Julio Huertas, Carmen Melendez, Francisco Garcia, Rosariaesperon, Raphael Negron, Angelo Vasquez, Maria Sanchez,joyce Johnson, and Betty Robinson, Individually and Onbehalf of All Other Persons Similarly Situated, Lower Eastside Joint Planning Council on Housing, and It's Time, Inc.,plaintiffs- Appellees, v. East River Housing Corp., Seward Park Housing Corp., Hillmanhousing Corp., Amalgamated Dwellings, Inc., Ralph Lippman,as President and a Member of the Board of Directors of Eastriver Housing Corp., President of Hillman Housing Corp., Andpresident of Amalgamated Dwellings, Inc., and Haroldostroff, As President and a Member of the Board of Directorsof Seward Park Housing Corp., Defendants.appeal of East River Housing Corp., Seward Park Housingcorp., Hillman Housing Corp., Amalgamated Dwellings, Inc.,and Ralph Lippman, As President and a Member of the Board Ofdirectors of East River Housing Corp., President of Hillmanhousing Corp., and President of Amalgamated Dwellings, Inc.,defendants-appellants, 813 F.2d 580 (2d Cir. 1987)Annotate this Case
Kenneth Kimberling, New York City (Linda Flores, Puerto Rican Legal Defense & Education Fund, Inc., New York City, of counsel), for plaintiffs-appellees.
Alan G. Blumberg, New York City (Peter J. Shatzkin, Szold & Brandwen, P.C., New York City, Nathan Lewin, Miller, Cassidy, Larroca & Lewin, New York City, of counsel), for defendants-appellants.
Before MANSFIELD,* PRATT, and ALTIMARI, Circuit Judges.
On this appeal we are called upon to decide whether, after overseeing extensive settlement negotiations that have produced agreement among the parties on all issues except attorneys' fees, a district judge has authority to enforce the agreement in all other respects and award attorneys' fees to the plaintiff class over defendants' objection. For reasons set forth below, we hold that when litigants seek to settle an action by agreement, the district judge has no authority to rule separately on an attorneys' fees award absent an express request by the litigants.
Plaintiffs commenced this housing discrimination action in the United States District Court for the Southern District of New York on September 12, 1977, pursuant to the Fair Housing Act of 1968, 42 U.S.C. §§ 3601-3619, 3631, and the Civil Rights Act, 42 U.S.C. §§ 1981, 1982, against four moderate-income housing cooperatives located on the lower east side of Manhattan and two individual officers thereof. The case was certified as a class action under Fed. R. Civ. P. 23, with the class defined to include hispanic and black individuals who have applied or will apply, or have or will have an interest in applying, to purchase apartments in the cooperatives.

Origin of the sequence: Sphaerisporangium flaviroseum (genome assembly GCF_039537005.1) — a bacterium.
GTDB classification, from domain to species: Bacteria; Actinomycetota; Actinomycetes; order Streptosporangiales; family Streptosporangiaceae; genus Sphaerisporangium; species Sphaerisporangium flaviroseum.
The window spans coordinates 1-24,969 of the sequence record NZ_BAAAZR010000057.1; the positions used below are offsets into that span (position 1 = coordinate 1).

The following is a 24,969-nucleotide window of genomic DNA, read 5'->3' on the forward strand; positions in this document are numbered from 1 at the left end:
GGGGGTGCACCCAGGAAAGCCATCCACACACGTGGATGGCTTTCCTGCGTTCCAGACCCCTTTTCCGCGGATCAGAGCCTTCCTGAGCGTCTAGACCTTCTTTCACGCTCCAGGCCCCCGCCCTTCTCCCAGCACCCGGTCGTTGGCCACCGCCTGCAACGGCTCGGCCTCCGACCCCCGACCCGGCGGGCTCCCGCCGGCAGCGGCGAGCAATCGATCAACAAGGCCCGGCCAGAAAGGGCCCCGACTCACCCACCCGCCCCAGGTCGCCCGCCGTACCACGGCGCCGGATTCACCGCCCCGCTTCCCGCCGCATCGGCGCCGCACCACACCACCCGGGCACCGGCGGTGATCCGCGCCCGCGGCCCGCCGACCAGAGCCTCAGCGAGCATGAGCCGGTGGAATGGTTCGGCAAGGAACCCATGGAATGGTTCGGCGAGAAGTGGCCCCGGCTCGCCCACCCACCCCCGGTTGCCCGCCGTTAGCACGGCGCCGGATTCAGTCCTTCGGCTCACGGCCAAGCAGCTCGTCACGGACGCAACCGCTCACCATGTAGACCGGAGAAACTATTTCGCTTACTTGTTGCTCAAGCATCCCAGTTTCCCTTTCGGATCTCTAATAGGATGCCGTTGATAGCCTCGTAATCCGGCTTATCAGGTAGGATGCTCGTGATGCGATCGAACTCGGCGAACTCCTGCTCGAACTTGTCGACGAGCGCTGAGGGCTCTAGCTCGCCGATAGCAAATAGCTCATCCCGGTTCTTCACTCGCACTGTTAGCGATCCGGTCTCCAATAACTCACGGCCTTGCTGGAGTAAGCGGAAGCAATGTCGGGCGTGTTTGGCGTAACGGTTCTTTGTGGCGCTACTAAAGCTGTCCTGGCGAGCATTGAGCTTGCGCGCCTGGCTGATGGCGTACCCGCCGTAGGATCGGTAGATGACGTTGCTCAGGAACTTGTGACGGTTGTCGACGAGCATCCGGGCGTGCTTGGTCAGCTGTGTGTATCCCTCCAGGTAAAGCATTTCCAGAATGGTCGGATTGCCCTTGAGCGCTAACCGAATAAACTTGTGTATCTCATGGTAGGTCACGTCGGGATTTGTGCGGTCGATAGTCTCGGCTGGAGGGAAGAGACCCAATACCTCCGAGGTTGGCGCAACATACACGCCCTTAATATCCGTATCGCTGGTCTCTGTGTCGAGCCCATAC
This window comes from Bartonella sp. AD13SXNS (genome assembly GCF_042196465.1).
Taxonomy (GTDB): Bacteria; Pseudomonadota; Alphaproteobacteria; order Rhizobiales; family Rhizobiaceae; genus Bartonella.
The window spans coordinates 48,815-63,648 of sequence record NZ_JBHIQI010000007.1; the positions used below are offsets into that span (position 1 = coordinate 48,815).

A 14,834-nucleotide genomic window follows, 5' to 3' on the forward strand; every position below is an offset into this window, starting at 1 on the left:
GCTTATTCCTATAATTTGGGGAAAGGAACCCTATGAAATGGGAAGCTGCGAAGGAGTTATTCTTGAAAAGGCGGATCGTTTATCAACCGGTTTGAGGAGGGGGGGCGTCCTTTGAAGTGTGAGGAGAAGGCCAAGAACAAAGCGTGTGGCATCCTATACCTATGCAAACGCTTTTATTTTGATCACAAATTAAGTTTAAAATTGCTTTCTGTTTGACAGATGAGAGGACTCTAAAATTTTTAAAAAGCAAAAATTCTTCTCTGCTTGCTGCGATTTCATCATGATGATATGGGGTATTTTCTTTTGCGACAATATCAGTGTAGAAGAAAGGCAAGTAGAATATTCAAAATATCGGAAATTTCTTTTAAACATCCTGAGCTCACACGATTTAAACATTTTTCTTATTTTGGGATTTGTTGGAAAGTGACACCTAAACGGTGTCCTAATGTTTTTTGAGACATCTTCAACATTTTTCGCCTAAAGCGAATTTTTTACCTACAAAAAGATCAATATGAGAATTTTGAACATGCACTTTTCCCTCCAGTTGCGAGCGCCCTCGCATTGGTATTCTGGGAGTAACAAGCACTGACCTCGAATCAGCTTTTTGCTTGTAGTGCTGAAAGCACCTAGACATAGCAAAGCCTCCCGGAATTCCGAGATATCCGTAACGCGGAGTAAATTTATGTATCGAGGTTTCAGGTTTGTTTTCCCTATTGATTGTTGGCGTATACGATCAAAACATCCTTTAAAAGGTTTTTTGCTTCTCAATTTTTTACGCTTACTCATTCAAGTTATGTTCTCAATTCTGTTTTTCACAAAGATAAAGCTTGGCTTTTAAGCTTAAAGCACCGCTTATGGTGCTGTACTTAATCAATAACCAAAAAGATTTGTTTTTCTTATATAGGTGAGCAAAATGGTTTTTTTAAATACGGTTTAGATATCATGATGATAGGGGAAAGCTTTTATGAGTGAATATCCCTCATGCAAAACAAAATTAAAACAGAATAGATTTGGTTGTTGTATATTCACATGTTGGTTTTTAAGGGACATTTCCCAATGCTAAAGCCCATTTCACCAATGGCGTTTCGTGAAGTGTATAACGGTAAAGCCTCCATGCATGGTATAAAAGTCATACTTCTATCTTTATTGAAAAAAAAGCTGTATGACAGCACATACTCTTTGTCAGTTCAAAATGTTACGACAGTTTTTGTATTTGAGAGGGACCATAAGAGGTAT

Following a bench trial in February 1981 before Hon. Robert L. Carter, Judge, the parties, at the court's prompting, began settlement negotiations in December 1981. In March 1982 defendants agreed to accept a proposal recommended by the district court, but plaintiffs rejected that proposal. After further meetings beginning in July 1984, the parties reached an "agreement in principle" in January 1985, with counsel to draft a comprehensive settlement agreement through further negotiations.
The initial drafts of the formal stipulation of settlement that were exchanged by counsel diverged substantially on a number of issues, including the method for determining plaintiffs' attorneys' fees. Prior to a conference on June 7, 1985, at which Judge Carter oversaw the successful resolution of several other issues, defendants' counsel had sent letters to both the district court and plaintiffs' counsel clearly explaining that the directors of the cooperatives believed they had a fiduciary duty to know and agree to the amount of any attorneys' fees award before they could commit their corporations to the settlement.
An ensuing conference with Judge Carter on June 12, 1985, saw the parties come to agreement on all remaining open issues except attorneys' fees. At the final conference with the district court on August 8, plaintiffs submitted an affidavit in support of their request for attorneys' fees and costs, and defendants were ordered to submit a written response despite counsel's protestations that his clients had not agreed to let the court fix the fee. In a letter to the court dated November 20, 1985, defendants' counsel explained that while all four boards of directors of the cooperatives had found the proposed stipulation of settlement acceptable in substance, three of the boards adopted resolutions providing that the stipulation would not be finally approved and signed until the amount of the attorneys' fees was known and approved, and the fourth board conditioned final approval on an award that did not exceed $100,000.